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first_imgThe UK’s Pensions Regulator (TPR) has told pension scheme trustees to “negotiate robustly” with sponsoring employers if they are not giving sufficient financial support to their retirement funds.In the regulator’s annual funding statement, released yesterday, it told trustees not to agree to scheme valuations if they felt the outcome would disadvantage the scheme.It referred to “recent corporate failures” as it laid out detailed guidance for pension funds to ensure employers fulfilled their obligations.In particular, the regulator cited “the risk of long recovery plans while payments to shareholders are excessive relative to deficit repair contributions”. This echoed similar statements made by TPR in last year’s annual funding statement, but this year it went further to draw trustees’ attention to “other forms of covenant leakage” such as loans between different parts of a business, transfers of assets, and even high senior executive pay in the case of small schemes.“We believe that employers with weak covenants should normally retain cash within the company to fund sustainable growth and address their pension deficit rather than paying it out to shareholders,” the regulator said.In addition, TPR said its “proactive casework” had increased by 90% year-on-year as part of its aim to be “clearer, quicker and tougher” on scheme funding.Joe Dabrowski, head of governance and investment at the Pensions and Lifetime Savings Association, said: “This is especially relevant given that it will be 2019-20, at the earliest, before we see any of the legislative changes proposed in the government’s recent white paper.“However, it is important that as the regulator increases its activity it remains proportionate and practical in the use of its powers.”‘Robust’ discussions over Carillion’s pensions Robin Ellison gives evidence at the Carillion inquiryDuring a parliamentary inquiry into the collapse of Carillion earlier this year, politicians pressed the former chair of the company’s pension schemes over the nature of protracted discussions about scheme valuations and funding.Robin Ellison said the trustee board had pushed the construction and engineering contractor as hard as it could.“We did our best with the information at our disposal,” he said, adding that it was a balancing act between getting as much money for the pension scheme as possible without driving the sponsor out of business. “I don’t think there is anything more we could have done to pursue higher contributions.”Ellison maintained that the trustees “did not just roll over and get our tummies tickled when the company paused contributions”.In a letter to the inquiry, TPR chief executive Lesley Titcomb said the regulator had “robustly supported the trustees during negotiations about scheme funding” and made clear to the trustees and employer that it would use enforcement powers if agreement was not reached. The regulator did not take any formal enforcement action until after Carillion collapsed, but argued that the threat of action had persuaded the company to agree to higher contributions.Brexit impactAs well as employer contributions, the regulator also emphasised the importance of factoring in Brexit to future funding and strategy discussions. It said trustees and employers should have “open and collaborative discussions” about the impact of the UK’s exit from the EU on the economy and on relevant business sectors.Sponsors could hold back cash from their schemes to protect against Brexit uncertainty, TPR said, but trustees should ensure shareholders were “also sharing the burden proportionately”.Matthew Arends, partner at Aon Hewitt, said the regulator’s statements indicated that it would place more emphasis on planning for future triennial valuations rather than just the closest one.His colleague Lynda Whitney added: “Trustees and employers need to consider prudence levels in 2018 valuations in anticipation of future changes.”TPR’s full annual funding statement is available here .last_img read more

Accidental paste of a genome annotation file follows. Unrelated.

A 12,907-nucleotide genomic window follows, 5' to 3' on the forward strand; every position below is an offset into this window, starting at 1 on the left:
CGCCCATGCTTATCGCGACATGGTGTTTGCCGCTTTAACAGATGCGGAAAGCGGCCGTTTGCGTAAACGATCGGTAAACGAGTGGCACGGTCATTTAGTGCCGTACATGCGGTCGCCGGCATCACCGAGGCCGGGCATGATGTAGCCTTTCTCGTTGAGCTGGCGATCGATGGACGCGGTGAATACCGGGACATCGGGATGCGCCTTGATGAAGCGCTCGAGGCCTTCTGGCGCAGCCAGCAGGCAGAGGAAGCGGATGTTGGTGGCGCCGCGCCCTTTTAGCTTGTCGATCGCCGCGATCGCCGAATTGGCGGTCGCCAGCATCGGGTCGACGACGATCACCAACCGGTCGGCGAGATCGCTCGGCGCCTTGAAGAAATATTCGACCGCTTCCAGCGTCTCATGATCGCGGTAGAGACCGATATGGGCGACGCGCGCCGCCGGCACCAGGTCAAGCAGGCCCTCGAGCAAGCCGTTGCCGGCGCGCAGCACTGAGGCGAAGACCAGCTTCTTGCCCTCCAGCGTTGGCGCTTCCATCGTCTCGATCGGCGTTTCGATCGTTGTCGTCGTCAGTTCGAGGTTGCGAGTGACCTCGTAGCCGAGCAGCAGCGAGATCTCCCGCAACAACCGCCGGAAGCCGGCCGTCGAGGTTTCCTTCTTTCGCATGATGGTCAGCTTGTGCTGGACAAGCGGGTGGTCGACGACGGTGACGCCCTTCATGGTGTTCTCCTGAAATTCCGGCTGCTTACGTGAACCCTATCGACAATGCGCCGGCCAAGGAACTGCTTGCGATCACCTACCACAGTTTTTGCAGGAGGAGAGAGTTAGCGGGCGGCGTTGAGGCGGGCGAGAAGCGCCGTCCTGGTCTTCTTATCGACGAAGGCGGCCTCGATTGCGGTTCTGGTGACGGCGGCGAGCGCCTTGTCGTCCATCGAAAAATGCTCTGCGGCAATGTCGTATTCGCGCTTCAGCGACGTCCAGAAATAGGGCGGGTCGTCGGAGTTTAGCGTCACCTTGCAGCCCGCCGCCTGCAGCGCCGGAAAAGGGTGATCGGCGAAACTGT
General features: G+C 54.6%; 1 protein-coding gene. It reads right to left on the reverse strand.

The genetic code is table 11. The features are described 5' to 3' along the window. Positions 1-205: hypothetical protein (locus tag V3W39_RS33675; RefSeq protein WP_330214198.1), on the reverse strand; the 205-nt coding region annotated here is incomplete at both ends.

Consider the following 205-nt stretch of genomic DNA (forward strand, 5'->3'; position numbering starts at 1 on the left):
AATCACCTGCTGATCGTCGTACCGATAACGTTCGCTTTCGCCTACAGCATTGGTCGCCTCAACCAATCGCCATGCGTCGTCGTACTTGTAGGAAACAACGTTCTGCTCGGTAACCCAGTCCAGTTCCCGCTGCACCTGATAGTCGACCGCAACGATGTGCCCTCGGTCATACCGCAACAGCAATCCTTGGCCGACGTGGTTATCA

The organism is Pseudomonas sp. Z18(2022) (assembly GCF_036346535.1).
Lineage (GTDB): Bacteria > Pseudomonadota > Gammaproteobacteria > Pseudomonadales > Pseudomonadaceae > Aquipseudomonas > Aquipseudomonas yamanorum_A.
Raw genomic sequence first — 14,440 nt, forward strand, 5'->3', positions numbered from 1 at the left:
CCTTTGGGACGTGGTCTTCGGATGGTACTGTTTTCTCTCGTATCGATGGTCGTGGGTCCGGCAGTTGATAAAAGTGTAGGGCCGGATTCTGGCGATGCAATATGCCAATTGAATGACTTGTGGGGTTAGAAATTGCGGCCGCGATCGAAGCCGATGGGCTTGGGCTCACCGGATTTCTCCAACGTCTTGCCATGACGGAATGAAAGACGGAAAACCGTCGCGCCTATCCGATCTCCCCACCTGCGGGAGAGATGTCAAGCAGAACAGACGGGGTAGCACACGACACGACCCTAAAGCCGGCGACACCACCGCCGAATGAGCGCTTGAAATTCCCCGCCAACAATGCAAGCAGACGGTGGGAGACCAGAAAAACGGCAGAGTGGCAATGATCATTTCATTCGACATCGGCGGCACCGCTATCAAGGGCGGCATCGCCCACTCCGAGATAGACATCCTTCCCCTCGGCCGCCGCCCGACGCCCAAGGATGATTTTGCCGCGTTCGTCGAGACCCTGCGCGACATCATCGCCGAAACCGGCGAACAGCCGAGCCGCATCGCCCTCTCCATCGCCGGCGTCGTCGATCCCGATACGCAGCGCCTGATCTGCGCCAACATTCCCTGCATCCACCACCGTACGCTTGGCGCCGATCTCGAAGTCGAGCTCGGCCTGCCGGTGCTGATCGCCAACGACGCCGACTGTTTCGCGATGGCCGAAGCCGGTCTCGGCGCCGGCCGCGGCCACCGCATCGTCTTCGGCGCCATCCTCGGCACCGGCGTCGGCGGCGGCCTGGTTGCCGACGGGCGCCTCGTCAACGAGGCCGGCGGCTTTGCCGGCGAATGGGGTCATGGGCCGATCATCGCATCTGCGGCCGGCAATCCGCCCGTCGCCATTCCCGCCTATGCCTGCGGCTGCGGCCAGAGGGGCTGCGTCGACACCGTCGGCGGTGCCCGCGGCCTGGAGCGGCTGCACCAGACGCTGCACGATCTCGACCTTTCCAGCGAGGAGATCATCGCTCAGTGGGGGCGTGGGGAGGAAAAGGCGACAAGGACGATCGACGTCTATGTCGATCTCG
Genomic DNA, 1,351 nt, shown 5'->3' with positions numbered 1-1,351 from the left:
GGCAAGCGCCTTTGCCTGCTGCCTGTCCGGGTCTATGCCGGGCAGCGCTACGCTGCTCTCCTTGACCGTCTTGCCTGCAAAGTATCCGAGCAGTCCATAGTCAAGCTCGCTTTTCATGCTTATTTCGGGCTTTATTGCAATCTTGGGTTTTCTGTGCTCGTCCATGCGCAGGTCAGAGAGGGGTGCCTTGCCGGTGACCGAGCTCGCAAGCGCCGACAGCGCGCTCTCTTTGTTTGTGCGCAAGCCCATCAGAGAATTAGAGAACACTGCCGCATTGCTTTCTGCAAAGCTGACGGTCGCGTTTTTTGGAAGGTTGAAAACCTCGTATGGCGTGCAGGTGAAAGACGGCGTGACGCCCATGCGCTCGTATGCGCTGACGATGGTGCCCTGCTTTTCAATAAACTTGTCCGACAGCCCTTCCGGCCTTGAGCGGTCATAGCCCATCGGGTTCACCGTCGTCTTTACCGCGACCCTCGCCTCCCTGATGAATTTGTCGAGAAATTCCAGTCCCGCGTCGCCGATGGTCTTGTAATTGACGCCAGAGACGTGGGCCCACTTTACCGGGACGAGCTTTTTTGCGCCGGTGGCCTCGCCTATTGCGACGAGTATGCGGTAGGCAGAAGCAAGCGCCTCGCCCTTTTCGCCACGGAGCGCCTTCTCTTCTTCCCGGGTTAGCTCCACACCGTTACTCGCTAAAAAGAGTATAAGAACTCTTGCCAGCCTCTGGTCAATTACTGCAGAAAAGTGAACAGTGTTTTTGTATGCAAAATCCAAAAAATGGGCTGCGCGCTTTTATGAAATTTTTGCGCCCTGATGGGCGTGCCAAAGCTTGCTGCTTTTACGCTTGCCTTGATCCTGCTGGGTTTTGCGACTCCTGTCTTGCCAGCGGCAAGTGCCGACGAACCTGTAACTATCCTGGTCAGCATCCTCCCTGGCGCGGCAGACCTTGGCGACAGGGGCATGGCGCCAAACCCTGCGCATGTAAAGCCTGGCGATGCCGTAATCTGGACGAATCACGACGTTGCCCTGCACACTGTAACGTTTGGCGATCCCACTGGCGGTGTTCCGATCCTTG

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first_imgDespite wide scale opposition, including from teachers, the Republican majority Florida legislature has approved a bill to arm the state’s public-school teachers.During the recent Florida legislative session the Florida House voted 65-47, with firm opposition from Democratic legislators, joining the Senate to allow teachers to carry guns on school campuses. The genesis to apply this controversial measure to Florida schools was the tragic shooting at the Marjory Stoneman Douglas High School in Parkland February 2018.  Those proposing and voting for the measure argued arming teachers would serve to prevent similar incidents in state schools.Several Republican senators and representatives argued that if teachers were armed the Parkland tragedy would have been averted. “The gun man would have been gunned down before engaging in his mass killing,” argued one legislator. “It allows the good guy to stop the bad, and the  bad guy will never know when the good guy is going to be there to shoot back, argued Republican Representative Chuck Brannan from Macclenny, Florida.Politicians are blind“These politicians are so blind,” said former Parkland student Debbie Moore. “What we and students across the state and the nation have been seeking since the tragedy of Valentine’s Day last year is to ban guns, or at least make it more difficult for people to have access to guns. What they have done is to make a way to have more guns in schools. What sense does this make?”Students from Marjory Stoneman and other schools made their opposition to the bill known as it travelled through the Legislature. Students held protests outside the Capitol in an effort to prevent legislators approving the arming of teachers. They argued in vain that arming teachers could create undue risks at schools and could results in accidental shootings. According to the bill which will now advance to Governor Ron DeSantis to be signed into law, before a teacher is approved to be armed with a gun, he/she would be required to undergo 144 hours of training and must pass a psychological evaluation.School districts  to decideHowever, to the reassurance of teachers like Phyllis McKaye of Miami, despite the new law before teachers in respective school districts can be armed this must be approved by the relevant school board.“I have never heard anything so ridiculous as passing a law to arm teachers,” said McKaye. “I would leave the profession before I touch a gun at any school. The arms I bear when I enter the school campus is chalk for the chalk board. I would never arm myself with a gun around so many students. No school board could every be irresponsible so as to approve arming its teachers.”Broward teacher Lenworth Byfield said. “This law will only make schools a very dangerous place. Now teachers will be the first target of crazed gunmen. The gunmen entering a school will know we are armed and try to shoot us first,. A resulting shoot out would place more students in danger. People choose to become teachers to teach not to be armed vigilantes”The school boards in South Florida are opposed to the policy, and from all indications from opinions raised during the debate over the bill they are not likely to approve arming their teachers any time soon.last_img read more